Aria S. Halliday (ed.). 2019. The Black Girlhood Studies Collection. Toronto: Women's Press.
The Black Girlhood Studies Collection
Desirée de Jesus
Race, Gender, and Embodied Aquatic Histories
During the early part of the twentieth century, Black girls in the United States attended Young Women's Christian Associations (YWCAs) where they received instruction in sports and physical activity. Using archival research, in this article I examine the role of swimming in Black girls’ sports and physical activity practices in Northern YWCAs. With a focus on the construction of Black girlhood, health, and embodiment, I trace how girls navigated spatial segregation, beauty ideals, and athleticism. I highlight the experiences of Black girl swimmers—subjects who have often been rendered invisible in the historical and contemporary sporting landscape.
Jeffrey M. Zacks, Trevor Ponech, Jane Stadler, and Malcolm Turvey
Gallese, Vittorio, and Michele Guerra. The Empathic Screen: Cinema and Neuroscience. Trans. Frances Anderson. Oxford: Oxford University Press, 2019, 272 pp., $45.00, ISBN: 9780198793533.
Rawls, Christina, Diana Neiva, and Steven S. Gouveia, eds. Philosophy and Film: Bridging Divides. New York: Routledge, 2019, 389 pp., $160 (hardback), ISBN: 978-1-138-35169-1.
Moss-Wellington, Wyatt. Narrative Humanism: Kindness and Complexity in Fiction and Film. Edinburgh: Edinburgh University Press, 2019, 256 pp., $29.95 (paperback), ISBN: 9781474454322.
Perez, Gilberto. The Eloquent Screen. Minneapolis: University of Minnesota Press, 2019, 448 pp., $29.95, ISBN: 978-0-8166-4133-8.
Looking Outward from/with IGSA@ND
Angeletta KM Gourdine, Mary Celeste Kearney, and Shauna Pomerantz
We are proud to introduce this special issue that was inspired by the 2019 International Girlhood Studies Association (IGSA) conference at the University of Notre Dame (IGSA@ND). At that time, we were not yet acquainted with each other beyond exchanging pleasantries and knowing of each other's academic profiles. Yet we came together as three co-editors and scholars committed not only to the diversification of girlhood studies but also to the larger project of social justice for all. We want to promote such work through this special issue and, in the process, expand perspectives and practices within the field of girlhood studies, as many before us have done.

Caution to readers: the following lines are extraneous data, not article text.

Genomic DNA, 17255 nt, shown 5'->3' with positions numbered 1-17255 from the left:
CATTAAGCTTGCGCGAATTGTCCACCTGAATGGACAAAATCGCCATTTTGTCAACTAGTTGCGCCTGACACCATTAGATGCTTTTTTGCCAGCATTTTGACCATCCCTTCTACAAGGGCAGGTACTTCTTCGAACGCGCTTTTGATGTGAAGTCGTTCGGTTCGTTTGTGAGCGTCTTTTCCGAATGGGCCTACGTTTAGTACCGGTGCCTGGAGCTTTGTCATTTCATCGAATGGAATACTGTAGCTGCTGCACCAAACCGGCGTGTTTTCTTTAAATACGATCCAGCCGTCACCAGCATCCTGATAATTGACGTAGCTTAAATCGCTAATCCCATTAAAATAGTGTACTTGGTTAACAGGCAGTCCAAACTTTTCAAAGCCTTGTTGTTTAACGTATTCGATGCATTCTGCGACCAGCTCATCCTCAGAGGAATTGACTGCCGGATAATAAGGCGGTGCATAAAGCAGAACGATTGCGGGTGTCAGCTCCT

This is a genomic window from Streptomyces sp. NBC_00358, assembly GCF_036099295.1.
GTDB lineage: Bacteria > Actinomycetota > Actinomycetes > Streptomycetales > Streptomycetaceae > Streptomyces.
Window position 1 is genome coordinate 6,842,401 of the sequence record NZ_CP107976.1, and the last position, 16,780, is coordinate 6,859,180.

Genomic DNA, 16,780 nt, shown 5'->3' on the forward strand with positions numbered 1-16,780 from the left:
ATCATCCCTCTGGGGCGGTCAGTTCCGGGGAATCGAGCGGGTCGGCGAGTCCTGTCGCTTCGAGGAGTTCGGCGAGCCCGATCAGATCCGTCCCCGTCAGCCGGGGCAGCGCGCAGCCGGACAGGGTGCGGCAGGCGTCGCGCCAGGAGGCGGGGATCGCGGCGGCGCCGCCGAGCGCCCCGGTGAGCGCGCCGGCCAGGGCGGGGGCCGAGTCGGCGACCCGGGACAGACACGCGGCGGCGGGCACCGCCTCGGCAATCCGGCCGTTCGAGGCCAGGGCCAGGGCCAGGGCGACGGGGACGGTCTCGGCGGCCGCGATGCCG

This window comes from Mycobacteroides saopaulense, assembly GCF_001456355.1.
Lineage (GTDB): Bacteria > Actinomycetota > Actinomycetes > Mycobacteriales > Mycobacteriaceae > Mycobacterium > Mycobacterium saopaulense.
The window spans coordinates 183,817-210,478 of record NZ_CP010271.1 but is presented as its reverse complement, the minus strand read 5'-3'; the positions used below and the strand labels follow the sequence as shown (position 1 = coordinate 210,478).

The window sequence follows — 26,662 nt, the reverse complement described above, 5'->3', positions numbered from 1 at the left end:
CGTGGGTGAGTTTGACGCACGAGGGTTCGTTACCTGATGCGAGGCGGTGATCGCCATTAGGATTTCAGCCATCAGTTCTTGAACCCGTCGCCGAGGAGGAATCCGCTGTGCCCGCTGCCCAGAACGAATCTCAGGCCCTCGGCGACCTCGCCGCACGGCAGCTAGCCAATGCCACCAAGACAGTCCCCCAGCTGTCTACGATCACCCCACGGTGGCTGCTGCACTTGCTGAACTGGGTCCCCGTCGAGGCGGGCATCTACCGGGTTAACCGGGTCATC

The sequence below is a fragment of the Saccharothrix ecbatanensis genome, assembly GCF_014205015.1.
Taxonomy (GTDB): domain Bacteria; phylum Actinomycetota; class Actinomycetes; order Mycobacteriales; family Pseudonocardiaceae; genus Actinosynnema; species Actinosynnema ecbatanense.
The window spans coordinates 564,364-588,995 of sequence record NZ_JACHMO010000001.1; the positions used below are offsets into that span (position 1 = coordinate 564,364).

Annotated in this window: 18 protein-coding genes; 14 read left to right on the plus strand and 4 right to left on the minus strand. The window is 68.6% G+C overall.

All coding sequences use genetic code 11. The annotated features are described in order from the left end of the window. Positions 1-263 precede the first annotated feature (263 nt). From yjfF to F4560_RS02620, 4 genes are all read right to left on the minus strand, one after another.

Southside Girls: Growing Up in the Great Migration
Marcia Chatelain. 2015. Southside Girls: Growing Up in the Great Migration. Durham, NC: Duke University Press.
A Praxis-in-Process of Black Girlhood
This is a performative engagement with the theory and practice of Black girlhood. I begin with an excerpt from my play-in-process, crushed little stars, which is itself a meditation on the sad Black girl. I share this process of play not only to present play making as a powerful epistemological tool, but also to blur the boundaries between what constitutes theory as opposed to practice. I (re)imagine Black girl sociality as a site of restoration and healing against the racist, sexist, and ageist world with which Black girls are forced to contend. Accordingly, this project contributes to the diversification of girlhood studies, challenging the disciplinarity of the field by extending ethnographic and sociological perspectives to include the vantage point of performance and creative practice.
A Discursive Analysis of Elena of Avalor